Trump’s Conversation With Georgia Election Officials Shows His Conviction That He Won Is Impervious to Evidence
Did President Donald Trump commit a crime when he pressured Georgia Secretary of State Brad Raffensperger to “find” the votes necessary to overturn President-elect Joe Biden’s victory in that state? Probably not, but the reason does not reflect well on Trump.
It seems clear from the recording of Trump’s one-hour telephone conversation with Raffensperger on Saturday that the president sincerely believes he actually won the election, notwithstanding the complete lack of credible evidence to support that belief. In his mind, he was not soliciting fraud but attempting to correct it.
Trump’s evident sincerity casts doubt on the charge that he was intentionally encouraging Raffensperger to commit a felony, as required to convict him of soliciting election fraud under Georgia law. But it also highlights the president’s extraordinary capacity to believe anything, no matter how improbable, that makes him look good while rejecting out of hand anything, no matter how credible, that makes him look bad.
Trump begins with the conviction that he won the election. Although the official count shows that Biden won Georgia by about 12,000 votes, Trump knows that can’t be true. He told Raffensperger he actually “won this election by hundreds of thousands of votes,” because “there’s no way I lost Georgia.” The only possible explanation, as far as Trump is concerned, is that Biden’s supporters cheated.
Exactly how they cheated is of little concern to Trump, who floated a litany of discredited rumors and conspiracy theories that Raffensperger and his office’s general counsel, Ryan Germany, politely but firmly refuted. Trump was unfazed, because he knows he won. Desperate to validate that belief, he eagerly accepts even the most dubious claims of election fraud.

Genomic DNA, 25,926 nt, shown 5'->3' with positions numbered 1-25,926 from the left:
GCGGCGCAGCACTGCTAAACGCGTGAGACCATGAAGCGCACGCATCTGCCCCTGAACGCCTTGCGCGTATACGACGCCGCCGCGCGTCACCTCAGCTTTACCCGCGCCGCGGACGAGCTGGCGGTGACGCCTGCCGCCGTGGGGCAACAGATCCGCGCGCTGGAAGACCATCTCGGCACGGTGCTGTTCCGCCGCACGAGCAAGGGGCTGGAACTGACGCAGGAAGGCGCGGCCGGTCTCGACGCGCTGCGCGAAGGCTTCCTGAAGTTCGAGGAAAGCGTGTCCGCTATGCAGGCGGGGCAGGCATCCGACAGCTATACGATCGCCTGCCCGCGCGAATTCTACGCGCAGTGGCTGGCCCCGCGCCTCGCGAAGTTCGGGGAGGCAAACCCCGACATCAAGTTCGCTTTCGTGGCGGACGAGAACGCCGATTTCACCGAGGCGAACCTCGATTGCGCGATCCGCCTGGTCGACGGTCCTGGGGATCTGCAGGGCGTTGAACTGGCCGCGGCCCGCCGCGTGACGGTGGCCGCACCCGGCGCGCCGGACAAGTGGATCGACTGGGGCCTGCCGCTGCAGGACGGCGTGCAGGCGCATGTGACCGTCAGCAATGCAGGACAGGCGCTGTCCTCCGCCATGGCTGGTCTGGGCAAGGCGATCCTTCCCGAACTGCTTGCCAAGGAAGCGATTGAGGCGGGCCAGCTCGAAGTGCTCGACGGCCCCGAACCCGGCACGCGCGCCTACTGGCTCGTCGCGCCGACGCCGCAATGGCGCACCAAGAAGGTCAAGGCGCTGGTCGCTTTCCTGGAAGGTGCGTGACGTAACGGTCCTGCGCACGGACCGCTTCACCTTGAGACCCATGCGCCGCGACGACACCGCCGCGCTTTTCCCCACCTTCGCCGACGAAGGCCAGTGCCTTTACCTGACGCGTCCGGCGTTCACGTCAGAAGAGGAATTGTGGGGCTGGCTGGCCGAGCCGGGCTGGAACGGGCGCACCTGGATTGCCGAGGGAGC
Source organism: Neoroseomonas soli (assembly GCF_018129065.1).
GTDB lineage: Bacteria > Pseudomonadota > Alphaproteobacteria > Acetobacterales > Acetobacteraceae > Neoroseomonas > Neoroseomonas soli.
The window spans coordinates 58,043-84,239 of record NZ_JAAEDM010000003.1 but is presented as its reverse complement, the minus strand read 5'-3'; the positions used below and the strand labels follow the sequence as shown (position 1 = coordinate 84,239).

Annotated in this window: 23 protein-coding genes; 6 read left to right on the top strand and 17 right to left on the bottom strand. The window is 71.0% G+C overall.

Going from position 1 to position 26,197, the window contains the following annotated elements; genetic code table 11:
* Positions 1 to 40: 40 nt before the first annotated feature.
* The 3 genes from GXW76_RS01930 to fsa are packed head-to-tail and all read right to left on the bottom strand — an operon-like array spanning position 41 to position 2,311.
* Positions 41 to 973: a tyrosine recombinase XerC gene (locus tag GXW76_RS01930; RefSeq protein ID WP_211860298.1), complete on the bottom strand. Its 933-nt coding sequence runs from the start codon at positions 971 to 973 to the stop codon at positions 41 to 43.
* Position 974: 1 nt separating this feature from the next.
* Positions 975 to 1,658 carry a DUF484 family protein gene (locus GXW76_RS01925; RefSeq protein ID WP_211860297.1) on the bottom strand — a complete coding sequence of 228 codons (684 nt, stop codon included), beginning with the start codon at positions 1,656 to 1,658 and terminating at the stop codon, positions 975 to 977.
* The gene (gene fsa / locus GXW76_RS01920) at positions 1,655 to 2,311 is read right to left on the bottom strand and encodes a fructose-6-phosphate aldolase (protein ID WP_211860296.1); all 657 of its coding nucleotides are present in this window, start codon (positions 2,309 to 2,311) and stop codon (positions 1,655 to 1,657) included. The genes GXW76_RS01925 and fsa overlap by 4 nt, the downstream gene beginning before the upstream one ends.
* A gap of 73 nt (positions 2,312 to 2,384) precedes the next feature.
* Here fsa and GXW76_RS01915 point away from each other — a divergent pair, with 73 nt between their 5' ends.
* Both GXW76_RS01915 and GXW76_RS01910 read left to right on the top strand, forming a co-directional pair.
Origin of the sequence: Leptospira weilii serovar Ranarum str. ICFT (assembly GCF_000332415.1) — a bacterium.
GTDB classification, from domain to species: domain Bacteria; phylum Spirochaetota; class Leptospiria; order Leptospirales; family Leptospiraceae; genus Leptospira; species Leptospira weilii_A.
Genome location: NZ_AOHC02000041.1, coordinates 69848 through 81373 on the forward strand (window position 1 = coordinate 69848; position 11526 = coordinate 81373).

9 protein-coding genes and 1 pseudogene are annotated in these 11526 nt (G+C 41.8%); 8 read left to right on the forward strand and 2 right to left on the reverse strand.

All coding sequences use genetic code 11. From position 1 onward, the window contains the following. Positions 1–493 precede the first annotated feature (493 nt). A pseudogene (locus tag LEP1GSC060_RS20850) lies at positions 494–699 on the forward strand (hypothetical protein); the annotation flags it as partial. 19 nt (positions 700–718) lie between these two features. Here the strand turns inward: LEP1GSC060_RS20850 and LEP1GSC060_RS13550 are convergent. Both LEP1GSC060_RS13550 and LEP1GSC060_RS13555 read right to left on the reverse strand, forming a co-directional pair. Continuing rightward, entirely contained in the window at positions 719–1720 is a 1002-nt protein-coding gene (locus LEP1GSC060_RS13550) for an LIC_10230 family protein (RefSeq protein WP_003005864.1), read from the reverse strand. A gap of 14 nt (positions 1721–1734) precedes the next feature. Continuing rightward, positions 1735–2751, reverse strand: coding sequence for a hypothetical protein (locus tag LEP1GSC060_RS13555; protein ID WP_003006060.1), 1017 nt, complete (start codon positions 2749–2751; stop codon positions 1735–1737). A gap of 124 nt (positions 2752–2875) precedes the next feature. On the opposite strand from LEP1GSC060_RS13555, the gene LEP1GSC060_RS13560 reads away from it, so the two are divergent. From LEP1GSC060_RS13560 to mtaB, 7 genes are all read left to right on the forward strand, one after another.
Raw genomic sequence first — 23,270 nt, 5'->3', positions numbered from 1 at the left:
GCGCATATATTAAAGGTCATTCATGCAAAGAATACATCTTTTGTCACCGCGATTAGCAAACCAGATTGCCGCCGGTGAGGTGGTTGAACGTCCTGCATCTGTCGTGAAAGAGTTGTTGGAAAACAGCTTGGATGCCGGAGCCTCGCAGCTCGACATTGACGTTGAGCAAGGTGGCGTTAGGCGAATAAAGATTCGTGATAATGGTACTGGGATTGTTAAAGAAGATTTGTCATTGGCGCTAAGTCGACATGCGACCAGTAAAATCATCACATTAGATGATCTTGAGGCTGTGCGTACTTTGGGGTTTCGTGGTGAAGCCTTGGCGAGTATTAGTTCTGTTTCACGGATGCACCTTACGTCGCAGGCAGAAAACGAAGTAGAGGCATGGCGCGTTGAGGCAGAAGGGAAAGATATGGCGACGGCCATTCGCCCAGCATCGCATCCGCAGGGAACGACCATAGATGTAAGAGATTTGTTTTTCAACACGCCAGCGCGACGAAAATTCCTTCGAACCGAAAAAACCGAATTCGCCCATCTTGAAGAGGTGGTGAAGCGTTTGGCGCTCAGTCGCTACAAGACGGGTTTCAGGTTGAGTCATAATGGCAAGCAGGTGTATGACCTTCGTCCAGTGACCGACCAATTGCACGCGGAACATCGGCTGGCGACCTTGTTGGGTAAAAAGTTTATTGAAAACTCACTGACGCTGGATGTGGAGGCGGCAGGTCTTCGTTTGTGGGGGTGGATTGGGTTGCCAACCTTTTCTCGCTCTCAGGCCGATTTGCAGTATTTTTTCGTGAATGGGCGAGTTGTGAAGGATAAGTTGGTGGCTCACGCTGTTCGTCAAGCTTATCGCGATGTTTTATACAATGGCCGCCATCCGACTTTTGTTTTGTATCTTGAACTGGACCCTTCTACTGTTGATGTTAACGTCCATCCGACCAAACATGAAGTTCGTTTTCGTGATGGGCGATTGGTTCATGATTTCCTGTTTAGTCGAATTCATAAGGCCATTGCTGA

“This may or may not be true,” Trump says at one point. “This just came up this morning, that they are burning their ballots, that they are shredding, shredding ballots and removing equipment. They’re changing the equipment on the Dominion machines and, you know, that’s not legal. And they supposedly shredded—I think they said 300 pounds of, 3,000 pounds of ballots. And that just came to us as a report today. And it is a very sad situation.”
Trump starts by acknowledging that the rumors he describes “may not be true.” But within a few sentences, he has convinced himself that the allegations of shredding and equipment swaps are reliable enough to establish “a very sad situation.”
Later he practically begs for confirmation of the allegations. “Do you think it’s possible that they shredded ballots in Fulton County?” he says. “Because that’s what the rumor is. And also that Dominion [Voting Systems] took out machines. That Dominion is really moving fast to get rid of their, uh, machinery. Do you know anything about that
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